Every so often the motoring landscape in Sri Lanka goes through changes that alters the way we travel, drive and ride. When we were kids, it was the British and European cars that dominated our roads. Morris Minors were the taxis. Mechanical Taxi-Meters were mandatory. For those of you who don’t know, the Taxi-Meter could be mounted inside the car or outside on the front mudguard so that the driver could reach it through the window. The meter had a transparent sign with a light that said “On Hire” or “For Hire”. When a passenger started on a hire, the driver would start the meter by moving the actual section that contained the sign, to the side. The board would change from “For Hire” to “On Hire” and the meter would start working!
Then in the mid 70’s, with the so called “oil crisis” the three-wheeler taxis started coming to our shores. Interestingly, the very early three-wheelers were Piagios from Italy. There was a trickle of them here, and then when India started assembly operations, the trickle became a flood. The rest as they say is history. The Morris Minor taxis got slowly but surely wiped out.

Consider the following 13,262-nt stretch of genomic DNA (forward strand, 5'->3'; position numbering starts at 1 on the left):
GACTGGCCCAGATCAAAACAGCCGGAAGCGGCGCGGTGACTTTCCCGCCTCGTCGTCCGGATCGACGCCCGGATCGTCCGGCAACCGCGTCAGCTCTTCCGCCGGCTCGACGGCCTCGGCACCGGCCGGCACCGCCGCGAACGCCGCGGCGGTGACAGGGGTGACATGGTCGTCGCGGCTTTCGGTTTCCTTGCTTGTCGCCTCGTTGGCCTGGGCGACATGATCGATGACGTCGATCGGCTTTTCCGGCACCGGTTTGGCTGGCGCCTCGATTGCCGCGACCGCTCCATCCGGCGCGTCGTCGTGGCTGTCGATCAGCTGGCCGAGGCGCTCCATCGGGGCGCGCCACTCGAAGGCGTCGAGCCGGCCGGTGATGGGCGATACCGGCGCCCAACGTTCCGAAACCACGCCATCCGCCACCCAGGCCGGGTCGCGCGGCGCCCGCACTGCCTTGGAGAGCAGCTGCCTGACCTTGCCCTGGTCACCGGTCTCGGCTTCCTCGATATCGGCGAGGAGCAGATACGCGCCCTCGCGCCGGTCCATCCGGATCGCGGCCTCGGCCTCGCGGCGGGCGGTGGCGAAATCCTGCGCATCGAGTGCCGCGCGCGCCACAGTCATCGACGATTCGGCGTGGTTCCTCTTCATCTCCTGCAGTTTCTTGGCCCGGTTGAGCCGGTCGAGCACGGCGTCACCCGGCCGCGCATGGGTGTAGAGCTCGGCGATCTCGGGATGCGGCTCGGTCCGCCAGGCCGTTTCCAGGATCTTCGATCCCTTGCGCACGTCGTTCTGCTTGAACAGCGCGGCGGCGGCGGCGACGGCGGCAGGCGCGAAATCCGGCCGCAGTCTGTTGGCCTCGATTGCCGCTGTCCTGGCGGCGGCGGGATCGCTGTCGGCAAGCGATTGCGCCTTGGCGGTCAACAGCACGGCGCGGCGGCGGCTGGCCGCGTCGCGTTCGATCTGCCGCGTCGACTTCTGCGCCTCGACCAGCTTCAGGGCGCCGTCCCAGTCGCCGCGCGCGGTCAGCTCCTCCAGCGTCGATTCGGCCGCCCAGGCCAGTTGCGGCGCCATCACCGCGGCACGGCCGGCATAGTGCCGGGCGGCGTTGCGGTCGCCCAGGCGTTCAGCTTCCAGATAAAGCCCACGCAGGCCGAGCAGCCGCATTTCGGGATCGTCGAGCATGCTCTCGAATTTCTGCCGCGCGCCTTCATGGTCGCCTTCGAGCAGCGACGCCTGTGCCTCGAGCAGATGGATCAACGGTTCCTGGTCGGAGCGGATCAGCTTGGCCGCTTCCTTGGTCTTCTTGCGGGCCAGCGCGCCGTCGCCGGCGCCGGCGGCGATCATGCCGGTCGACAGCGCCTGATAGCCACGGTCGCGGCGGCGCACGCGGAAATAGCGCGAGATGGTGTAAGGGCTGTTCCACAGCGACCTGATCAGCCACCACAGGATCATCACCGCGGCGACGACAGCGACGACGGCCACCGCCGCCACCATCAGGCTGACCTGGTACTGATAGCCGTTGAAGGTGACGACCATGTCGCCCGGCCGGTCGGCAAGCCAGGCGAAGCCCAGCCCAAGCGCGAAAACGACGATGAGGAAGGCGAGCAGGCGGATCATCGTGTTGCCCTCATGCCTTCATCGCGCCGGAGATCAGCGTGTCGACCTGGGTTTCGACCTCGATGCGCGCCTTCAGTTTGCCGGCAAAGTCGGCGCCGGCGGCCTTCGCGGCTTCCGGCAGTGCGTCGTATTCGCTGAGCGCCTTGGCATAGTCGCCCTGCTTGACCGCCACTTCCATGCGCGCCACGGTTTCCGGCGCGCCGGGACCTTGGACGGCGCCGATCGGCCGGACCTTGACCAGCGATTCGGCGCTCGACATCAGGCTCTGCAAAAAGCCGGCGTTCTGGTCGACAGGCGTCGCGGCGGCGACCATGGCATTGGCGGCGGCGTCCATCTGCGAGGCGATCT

Then we had the Japanese invasion in the late 70’s when the British and European cars got replaced very fast… and with good reason too. At that time, the European car industry was in crisis and there was very little innovation coming out of Europe. The Japanese cashed out on this. Japanese cars were made of lighter materials, and they made use of economies of scale to produce cars that were cheap to buy, cheap to run, and were made with an implied “expiry date”. The formula worked, not only in Sri Lanka, but as we now know; throughout the world. Cars made to “last a life-time” were a thing of the past, and people all over the world dropped their loyalty to European brands and turned in droves to buying Japanese.
Then came the Korean invasion, and in a way for Sri Lanka; the Indian invasion. Not to be outdone though, the Europeans made smart moves and moved most of their production facilities to countries with cheaper labour. Hence India today manufactures most European (and Japanese) brands.
With all this, the Sri Lankan market has turned again – we are now yet again willing to consider European brands with the same enthusiasm that we considered Japanese brands a few years ago.
Then next phase though has already started. And that is the Chinese invasion. Chinese cars that were considered “junk” a few years ago are now given serious consideration. Not surprising though, when you consider that premium European brands (Eg: Volvo) are now Chinese owned!